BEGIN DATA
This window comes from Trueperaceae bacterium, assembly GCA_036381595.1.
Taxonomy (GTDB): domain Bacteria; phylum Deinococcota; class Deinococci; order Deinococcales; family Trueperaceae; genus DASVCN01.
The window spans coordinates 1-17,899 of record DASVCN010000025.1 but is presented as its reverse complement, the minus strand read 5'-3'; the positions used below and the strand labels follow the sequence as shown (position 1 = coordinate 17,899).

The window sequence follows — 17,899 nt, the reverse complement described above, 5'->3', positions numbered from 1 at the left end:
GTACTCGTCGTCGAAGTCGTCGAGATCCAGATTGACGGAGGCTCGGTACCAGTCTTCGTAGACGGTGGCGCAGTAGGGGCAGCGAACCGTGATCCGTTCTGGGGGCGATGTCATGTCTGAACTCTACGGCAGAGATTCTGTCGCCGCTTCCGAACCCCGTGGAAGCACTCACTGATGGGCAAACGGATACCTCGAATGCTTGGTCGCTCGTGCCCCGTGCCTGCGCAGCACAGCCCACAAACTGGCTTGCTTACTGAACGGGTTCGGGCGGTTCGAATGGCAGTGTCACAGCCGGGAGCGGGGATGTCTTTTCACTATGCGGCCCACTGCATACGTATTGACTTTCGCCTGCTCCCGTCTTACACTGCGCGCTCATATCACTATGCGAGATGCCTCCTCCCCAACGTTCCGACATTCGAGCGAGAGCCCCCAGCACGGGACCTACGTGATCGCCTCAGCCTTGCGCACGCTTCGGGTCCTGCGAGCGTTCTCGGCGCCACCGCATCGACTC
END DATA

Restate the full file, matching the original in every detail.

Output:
This window comes from Trueperaceae bacterium, assembly GCA_036381595.1.
Taxonomy (GTDB): domain Bacteria; phylum Deinococcota; class Deinococci; order Deinococcales; family Trueperaceae; genus DASVCN01.
The window spans coordinates 1-17,899 of record DASVCN010000025.1 but is presented as its reverse complement, the minus strand read 5'-3'; the positions used below and the strand labels follow the sequence as shown (position 1 = coordinate 17,899).

The window sequence follows — 17,899 nt, the reverse complement described above, 5'->3', positions numbered from 1 at the left end:
GTACTCGTCGTCGAAGTCGTCGAGATCCAGATTGACGGAGGCTCGGTACCAGTCTTCGTAGACGGTGGCGCAGTAGGGGCAGCGAACCGTGATCCGTTCTGGGGGCGATGTCATGTCTGAACTCTACGGCAGAGATTCTGTCGCCGCTTCCGAACCCCGTGGAAGCACTCACTGATGGGCAAACGGATACCTCGAATGCTTGGTCGCTCGTGCCCCGTGCCTGCGCAGCACAGCCCACAAACTGGCTTGCTTACTGAACGGGTTCGGGCGGTTCGAATGGCAGTGTCACAGCCGGGAGCGGGGATGTCTTTTCACTATGCGGCCCACTGCATACGTATTGACTTTCGCCTGCTCCCGTCTTACACTGCGCGCTCATATCACTATGCGAGATGCCTCCTCCCCAACGTTCCGACATTCGAGCGAGAGCCCCCAGCACGGGACCTACGTGATCGCCTCAGCCTTGCGCACGCTTCGGGTCCTGCGAGCGTTCTCGGCGCCACCGCATCGACTC